Small Talk in Adult Conversations: Implications for AAC Vocabulary Selection

Julia King, Tracie Spoeneman, Sheela Stuart, David R. Beukelman

Research output: Contribution to journalArticlepeer-review

12 Scopus citations


Anecdotally, expert adult augmentative and alternative communication (AAC) users have stated the importance of small talk in successful interactions. Small talk includes those utterances used in any environment that serve a social function but do not contain specific cognitive or communicative content. AAC systems are increasingly being designed to efficiently manage (store and retrieve) small talk messages to allow users of AAC technology to participate in social conversations more effectively. This study sought to determine the frequency and form of small talk used by adults in three age cohorts (20 to 30, 65 to 74, and 75 to 84 years). Approximately one-third of all communicative utterances for each age group was classified as small talk, with 50% to 60% of those utterances being unique, that is not used more than once. The average small talk utterance was between two and three words in length for all age groups. Similarities and differences between the three age groups, as well as examples of small talk, are provided. Implications for AAC vocabulary selection and storage are discussed.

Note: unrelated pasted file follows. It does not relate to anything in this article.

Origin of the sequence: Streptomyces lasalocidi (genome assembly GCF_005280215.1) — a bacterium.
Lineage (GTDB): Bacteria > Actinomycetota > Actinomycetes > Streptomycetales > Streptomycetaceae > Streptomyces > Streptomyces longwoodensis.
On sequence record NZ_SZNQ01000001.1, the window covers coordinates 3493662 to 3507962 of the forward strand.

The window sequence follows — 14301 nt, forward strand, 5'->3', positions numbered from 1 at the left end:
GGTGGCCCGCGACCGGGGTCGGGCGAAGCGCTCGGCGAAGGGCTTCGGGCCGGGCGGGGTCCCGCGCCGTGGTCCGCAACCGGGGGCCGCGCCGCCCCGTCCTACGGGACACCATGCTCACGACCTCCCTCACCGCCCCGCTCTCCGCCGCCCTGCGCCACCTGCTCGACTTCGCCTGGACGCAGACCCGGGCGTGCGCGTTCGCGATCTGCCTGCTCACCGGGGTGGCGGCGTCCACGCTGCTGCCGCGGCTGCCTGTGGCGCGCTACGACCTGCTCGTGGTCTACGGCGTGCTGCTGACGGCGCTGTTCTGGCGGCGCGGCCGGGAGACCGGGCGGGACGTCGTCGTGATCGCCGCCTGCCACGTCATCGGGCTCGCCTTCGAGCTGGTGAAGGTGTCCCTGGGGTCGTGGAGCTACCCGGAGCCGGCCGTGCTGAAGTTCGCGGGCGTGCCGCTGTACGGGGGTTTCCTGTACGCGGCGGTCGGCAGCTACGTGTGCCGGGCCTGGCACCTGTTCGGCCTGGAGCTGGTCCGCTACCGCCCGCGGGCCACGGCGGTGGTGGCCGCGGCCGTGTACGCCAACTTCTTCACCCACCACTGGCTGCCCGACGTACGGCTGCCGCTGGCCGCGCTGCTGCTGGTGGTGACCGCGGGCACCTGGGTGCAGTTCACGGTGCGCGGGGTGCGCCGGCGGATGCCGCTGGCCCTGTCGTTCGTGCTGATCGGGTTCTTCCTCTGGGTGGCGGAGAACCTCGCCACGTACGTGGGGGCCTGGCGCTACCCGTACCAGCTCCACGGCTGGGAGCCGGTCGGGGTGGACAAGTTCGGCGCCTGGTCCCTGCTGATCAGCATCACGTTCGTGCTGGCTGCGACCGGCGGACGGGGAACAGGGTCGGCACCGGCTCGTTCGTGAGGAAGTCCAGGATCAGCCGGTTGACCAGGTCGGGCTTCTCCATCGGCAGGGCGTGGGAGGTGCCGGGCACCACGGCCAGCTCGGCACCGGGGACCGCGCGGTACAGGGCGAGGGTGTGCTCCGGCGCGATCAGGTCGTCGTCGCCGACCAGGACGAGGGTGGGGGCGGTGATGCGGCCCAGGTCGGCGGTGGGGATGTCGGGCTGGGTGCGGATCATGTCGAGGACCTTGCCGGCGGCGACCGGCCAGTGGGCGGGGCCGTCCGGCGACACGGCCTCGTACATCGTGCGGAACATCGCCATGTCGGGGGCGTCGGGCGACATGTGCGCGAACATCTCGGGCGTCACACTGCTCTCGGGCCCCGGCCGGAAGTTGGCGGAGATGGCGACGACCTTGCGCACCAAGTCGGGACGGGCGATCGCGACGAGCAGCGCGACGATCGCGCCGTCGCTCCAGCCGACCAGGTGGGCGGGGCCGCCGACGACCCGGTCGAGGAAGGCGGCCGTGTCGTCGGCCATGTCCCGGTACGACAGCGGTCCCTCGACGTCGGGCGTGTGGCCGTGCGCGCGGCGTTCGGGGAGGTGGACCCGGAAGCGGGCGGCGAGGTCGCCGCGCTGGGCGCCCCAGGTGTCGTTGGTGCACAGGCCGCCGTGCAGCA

Original languageEnglish (US)
Pages (from-to)260-264
Number of pages5
JournalAugmentative and Alternative Communication
Issue number4
StatePublished - Jan 1995


  • adult
  • augmentative and alternative communication (AAC)
  • communication
  • discourse
  • interaction
  • small talk

ASJC Scopus subject areas

  • Rehabilitation
  • Speech and Hearing

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